Earlier this year, news broke that a well-known and respected rabbi in the Orthodox Jewish community of New York was being investigated for sexual abuse. The story joined a trickle of others on the topic from a community that shuns lashon hora (gossip) and the involvement of outsiders in matters they believe are best handled in accordance with Jewish law. Like the scandals that rocked the Catholic Church a few years back — the reverberations of which are still being felt today — this exposure of sexual crimes occurring in the Jewish community, any segment thereof, challenged any notions that Jews experience less, or ‘milder’ forms (if there is such a thing), of domestic violence vis-à-vis other groups.
According to Cheryl Bruser, Project Sarah Coordinator in San Diego, the idea that abuse doesn’t occur in Jewish circles is a familiar and difficult hurdle she and others tasked to raise awareness must face.
“It is generally believed that domestic abuse does not occur in the Jewish community,” she explained. “The reality is that abuse in the Jewish community has no boundaries. It affects all types of relationships and at the same rates as in the non-Jewish community and across all Jewish denominations.
“The myth that the Jewish community is immune to physical, emotional, sexual and financial abuse actually perpetuates the secrecy and inhibits Jewish women from seeking help because it means exposing the problem and possibly being stigmatized.” Orthodox and ultra-Orthodox women in particular are pressured to avoid bringing shandah (shame) to themselves or their community. Certainly and in all likelihood, some form of shandah must have worried the author of a recently published book, “Hush,” that is quietly telling a harrowing tale of abuse amongst tight-knit ultra-Orthodox Jews.
A Story Told Publicly for the First Time
“Hush” is the semi-autobiographical story set in an imaginary community, Borough Park, which strongly resembles the Chasidic neighborhoods of the metropolitan New York area. It’s the story of Gittel, who witnesses her best friend Devory’s sexual abuse at age 9 by Devory’s brother, a young yeshiva scholar. It’s told in two voices: that of Gittel as a child, and that of Gittel as a teenager on the eve of her marriage.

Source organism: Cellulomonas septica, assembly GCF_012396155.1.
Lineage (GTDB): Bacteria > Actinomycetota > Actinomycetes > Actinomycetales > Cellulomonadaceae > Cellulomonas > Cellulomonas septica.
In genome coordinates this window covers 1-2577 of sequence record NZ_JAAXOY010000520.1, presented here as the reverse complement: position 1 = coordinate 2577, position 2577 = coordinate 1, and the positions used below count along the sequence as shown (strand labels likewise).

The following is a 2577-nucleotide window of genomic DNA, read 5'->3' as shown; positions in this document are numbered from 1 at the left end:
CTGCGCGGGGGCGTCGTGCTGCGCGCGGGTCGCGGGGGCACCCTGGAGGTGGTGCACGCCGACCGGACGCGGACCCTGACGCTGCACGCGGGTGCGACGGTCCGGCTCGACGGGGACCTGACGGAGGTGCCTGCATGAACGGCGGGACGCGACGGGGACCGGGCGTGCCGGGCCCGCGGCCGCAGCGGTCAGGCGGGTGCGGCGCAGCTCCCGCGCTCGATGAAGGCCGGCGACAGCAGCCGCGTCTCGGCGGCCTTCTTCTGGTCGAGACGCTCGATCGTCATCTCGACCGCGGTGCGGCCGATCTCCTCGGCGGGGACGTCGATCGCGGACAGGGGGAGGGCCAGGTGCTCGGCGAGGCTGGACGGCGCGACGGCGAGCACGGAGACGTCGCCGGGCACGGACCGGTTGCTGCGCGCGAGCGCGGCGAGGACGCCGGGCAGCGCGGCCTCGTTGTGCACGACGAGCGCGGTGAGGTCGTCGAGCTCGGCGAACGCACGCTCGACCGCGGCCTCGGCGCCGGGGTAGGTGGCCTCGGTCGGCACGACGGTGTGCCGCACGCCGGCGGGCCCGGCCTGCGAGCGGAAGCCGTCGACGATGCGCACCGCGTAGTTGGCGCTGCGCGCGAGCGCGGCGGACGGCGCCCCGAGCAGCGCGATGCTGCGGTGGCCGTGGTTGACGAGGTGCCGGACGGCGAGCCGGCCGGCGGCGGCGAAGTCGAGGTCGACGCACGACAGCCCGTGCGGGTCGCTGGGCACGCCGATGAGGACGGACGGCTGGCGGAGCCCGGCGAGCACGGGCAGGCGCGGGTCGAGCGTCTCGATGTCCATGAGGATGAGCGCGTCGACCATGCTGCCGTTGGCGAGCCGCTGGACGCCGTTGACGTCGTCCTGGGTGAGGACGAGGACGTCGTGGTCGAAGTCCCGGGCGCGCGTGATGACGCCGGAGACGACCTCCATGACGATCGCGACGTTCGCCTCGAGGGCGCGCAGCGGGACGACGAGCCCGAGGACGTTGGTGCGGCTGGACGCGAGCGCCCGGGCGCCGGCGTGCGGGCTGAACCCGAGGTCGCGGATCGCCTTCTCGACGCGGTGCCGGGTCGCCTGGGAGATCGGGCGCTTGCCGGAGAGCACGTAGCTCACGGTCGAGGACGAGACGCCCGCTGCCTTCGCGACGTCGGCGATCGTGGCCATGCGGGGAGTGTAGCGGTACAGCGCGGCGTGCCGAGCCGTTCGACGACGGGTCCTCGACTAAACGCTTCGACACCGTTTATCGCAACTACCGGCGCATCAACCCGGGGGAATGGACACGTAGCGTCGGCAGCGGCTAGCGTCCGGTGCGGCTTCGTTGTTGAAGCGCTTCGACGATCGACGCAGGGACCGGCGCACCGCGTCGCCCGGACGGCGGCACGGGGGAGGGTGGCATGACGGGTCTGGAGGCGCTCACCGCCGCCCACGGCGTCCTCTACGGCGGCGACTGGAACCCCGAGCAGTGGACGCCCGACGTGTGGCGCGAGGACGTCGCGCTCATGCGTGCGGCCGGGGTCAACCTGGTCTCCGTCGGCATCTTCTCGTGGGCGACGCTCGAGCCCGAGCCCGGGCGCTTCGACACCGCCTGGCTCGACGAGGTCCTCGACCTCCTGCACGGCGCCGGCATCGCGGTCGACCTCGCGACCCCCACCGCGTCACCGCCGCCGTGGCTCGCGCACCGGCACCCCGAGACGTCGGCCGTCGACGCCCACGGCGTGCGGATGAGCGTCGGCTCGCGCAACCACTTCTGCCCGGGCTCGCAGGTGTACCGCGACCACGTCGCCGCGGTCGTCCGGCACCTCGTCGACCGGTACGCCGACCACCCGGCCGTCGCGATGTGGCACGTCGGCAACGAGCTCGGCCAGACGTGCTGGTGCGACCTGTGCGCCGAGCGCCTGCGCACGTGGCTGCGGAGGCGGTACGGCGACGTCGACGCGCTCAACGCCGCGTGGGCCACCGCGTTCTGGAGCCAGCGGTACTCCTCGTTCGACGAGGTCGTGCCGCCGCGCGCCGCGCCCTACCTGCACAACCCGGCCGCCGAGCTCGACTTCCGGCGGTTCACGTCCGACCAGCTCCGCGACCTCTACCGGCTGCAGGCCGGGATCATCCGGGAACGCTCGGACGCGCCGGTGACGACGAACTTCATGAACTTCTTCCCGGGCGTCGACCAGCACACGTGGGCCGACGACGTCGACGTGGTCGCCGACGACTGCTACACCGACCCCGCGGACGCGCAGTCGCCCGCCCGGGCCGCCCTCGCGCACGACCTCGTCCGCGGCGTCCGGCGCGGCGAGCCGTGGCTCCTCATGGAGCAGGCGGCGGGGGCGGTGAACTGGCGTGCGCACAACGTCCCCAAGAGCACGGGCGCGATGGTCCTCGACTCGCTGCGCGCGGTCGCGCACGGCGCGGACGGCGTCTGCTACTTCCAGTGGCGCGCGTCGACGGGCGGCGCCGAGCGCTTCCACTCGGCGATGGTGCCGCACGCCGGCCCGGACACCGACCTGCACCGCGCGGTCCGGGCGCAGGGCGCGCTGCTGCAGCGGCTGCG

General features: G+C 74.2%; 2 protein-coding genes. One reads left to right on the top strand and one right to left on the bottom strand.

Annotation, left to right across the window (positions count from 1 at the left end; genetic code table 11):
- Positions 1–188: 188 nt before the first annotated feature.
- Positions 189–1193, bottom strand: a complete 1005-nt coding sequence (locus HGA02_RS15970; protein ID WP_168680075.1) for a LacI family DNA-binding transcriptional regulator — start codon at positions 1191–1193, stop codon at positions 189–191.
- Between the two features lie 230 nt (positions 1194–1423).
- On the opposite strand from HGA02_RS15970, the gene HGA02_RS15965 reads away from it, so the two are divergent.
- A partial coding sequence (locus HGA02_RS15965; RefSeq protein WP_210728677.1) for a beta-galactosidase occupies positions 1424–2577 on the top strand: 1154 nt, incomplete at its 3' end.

The author has remained anonymous, writing under the pen name Eishes Chayil, in reference to the term Woman of Valor, and she still lives near the community she grew up in. She started writing her story at the age of 23 and took five years to finish it, all with the support of her husband, according to reports. One can only imagine her genuine struggle — to come from a place that refused to acknowledge sex was happening out of the confines of marriage, let alone in a violating manner, under the noses and sometimes by the hand of those empowered to lead.
Every reviewer unanimously has said “Hush” is the kind of book you cannot put down until you’ve read every last word.
“Hush is a novel about an ancillary victim of sexual abuse in a Chasidic community,” writes Rabbi Eliyahu Fink, of the Pacific Jewish Center in Venice, Calif. “But it’s not really a novel. Truthfully, the book is based on hundreds of stories, and not just stories from the Chasidic world.
“Victims of abuse say their lives can become frozen at the age of the abuse. The 9-year-old perspective is so innocent on the one hand, so damaged on the other hand, so naive on yet another hand and disturbing on all hands.”
What he doesn’t say, but that is pertinent to this discussion, is that Jewish women stay in abusive relationships an average of five to seven years longer than non-Jews.
To be clear, this isn’t finger-pointing at any particular Jewish sect. In the words of Rabbi Fink, “The same story, with a different backdrop, can be told by many victims of abuse from almost any insular culture. This includes inner-city communities, Catholics, Amish [fundamentalist Latter-Day Saints] and Ultra-Orthodox Jews,” among others.
Abuse in Tight-knit Communities
What is it about tight-knit communities that makes them vulnerable to sexual misconduct, and what is known about the occurrence of abuse of all forms in the Jewish world compared to the non-Jewish world?